We developed a novel microfluidic cell culture device in which magnetic beads repetitively collide with osteoblast cells, MC3T3-E1, owing to attractive forces generated by pulsed electromagnetic fields and consequently the cells were physically stimulated by bead impacts. Our device consists of an on-chip microelectromagnet and a microfluidic channel which were fabricated by a microelectromechanical system technique. The impact forces and stresses acting on a cell were numerically analyzed and experimentally generated with different sizes of bead (4.5, 7.6 and 8.4 μm) and at various pulse frequencies (60 Hz, 1 kHz and 1 MHz). Cells were synchronized at each specific phase of the cell cycle before stimulation in order to determine the most susceptible phase against bead impacts. The cells were stimulated with different sizes of bead at various pulse frequencies for 1 min at G1, S and G2 phases, respectively, and then counted immediately after one doubling time. The growth rate of cells was highly accelerated when they were stimulated with 4.5 μm beads at G1 phase and a pulse frequency of 1 MHz. Almost all of the cells were viable after stimulation, indicating that our cell stimulator did not cause any cellular damage and is suitable for use in new physical stimulus modalities.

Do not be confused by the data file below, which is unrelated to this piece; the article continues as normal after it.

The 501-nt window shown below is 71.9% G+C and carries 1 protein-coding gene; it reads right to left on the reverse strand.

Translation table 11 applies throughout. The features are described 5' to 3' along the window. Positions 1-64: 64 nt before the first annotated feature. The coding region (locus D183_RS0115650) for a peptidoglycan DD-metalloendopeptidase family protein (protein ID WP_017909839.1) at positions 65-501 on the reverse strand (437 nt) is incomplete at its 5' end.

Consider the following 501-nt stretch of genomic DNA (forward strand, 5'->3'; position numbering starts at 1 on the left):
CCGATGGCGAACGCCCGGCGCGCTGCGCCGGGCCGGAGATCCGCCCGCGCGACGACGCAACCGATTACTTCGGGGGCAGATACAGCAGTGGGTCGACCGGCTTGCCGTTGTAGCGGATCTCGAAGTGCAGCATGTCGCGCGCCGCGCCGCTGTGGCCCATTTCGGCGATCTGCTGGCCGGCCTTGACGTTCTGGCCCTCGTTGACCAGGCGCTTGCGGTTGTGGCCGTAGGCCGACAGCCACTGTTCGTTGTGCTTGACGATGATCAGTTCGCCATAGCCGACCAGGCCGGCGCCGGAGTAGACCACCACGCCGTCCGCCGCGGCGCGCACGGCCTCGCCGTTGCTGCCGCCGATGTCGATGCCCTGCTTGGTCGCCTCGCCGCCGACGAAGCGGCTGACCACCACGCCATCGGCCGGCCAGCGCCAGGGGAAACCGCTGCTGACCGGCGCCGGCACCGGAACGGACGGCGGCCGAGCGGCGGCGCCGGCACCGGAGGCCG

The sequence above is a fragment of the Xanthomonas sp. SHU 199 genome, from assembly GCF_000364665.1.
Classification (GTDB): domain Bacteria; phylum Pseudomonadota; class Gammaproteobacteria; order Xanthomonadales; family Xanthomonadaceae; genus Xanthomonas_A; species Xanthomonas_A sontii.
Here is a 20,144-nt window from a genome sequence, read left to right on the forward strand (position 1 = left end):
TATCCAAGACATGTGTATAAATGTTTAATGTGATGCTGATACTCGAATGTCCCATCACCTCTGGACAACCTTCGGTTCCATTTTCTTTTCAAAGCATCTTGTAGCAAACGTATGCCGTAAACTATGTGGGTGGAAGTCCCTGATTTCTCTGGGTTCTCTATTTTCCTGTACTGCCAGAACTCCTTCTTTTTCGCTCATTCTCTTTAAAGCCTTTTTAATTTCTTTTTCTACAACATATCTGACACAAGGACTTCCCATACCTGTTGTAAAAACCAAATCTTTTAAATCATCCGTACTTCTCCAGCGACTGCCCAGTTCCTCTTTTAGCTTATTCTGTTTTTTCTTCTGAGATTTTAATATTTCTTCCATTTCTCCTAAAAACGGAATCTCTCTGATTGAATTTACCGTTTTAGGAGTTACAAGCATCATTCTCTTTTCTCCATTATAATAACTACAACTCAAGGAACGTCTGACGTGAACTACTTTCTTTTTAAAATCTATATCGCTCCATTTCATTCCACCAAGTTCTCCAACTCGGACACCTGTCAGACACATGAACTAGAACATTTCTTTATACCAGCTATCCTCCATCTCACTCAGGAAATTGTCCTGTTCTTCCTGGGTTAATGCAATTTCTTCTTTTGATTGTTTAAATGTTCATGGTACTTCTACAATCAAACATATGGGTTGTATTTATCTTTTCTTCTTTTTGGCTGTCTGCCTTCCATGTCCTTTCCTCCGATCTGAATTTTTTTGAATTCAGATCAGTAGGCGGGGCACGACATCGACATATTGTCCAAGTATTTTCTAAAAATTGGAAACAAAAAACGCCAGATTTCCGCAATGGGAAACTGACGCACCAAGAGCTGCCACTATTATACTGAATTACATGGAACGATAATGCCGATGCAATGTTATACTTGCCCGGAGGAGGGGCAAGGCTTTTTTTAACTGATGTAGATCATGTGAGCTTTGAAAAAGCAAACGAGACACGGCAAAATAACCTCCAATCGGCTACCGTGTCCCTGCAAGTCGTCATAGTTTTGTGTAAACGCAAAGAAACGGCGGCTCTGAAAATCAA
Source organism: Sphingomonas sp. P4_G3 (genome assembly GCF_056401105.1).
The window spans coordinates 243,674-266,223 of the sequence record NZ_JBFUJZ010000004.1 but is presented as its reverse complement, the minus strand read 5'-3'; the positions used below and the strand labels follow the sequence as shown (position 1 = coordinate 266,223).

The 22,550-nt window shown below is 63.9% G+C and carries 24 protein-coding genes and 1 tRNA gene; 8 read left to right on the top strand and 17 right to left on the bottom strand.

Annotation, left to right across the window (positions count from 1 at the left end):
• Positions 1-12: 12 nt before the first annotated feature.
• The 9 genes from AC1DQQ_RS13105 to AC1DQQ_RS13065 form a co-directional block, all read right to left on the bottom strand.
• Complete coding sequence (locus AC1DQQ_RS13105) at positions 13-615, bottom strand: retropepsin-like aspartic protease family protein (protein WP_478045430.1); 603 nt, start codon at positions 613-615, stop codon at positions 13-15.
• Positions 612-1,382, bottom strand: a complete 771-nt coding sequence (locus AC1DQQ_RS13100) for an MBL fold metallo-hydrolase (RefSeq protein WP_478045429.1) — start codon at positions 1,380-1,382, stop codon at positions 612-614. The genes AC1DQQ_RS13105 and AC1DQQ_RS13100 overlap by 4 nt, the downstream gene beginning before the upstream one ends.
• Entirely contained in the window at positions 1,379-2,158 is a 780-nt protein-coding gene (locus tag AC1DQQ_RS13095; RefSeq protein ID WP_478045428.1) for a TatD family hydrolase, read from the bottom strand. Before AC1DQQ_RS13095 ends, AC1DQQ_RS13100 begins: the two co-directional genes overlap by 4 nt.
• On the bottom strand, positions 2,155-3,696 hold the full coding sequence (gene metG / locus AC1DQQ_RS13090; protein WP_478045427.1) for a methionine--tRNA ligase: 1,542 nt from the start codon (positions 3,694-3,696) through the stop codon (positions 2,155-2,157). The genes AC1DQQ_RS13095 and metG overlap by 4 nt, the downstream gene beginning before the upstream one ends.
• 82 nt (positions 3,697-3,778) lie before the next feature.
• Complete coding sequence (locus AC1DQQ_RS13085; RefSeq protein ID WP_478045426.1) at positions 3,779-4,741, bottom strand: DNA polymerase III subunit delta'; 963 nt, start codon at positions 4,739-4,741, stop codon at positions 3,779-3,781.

All Science Journal Classification (ASJC) codes
- Analytical Chemistry
- Clinical Biochemistry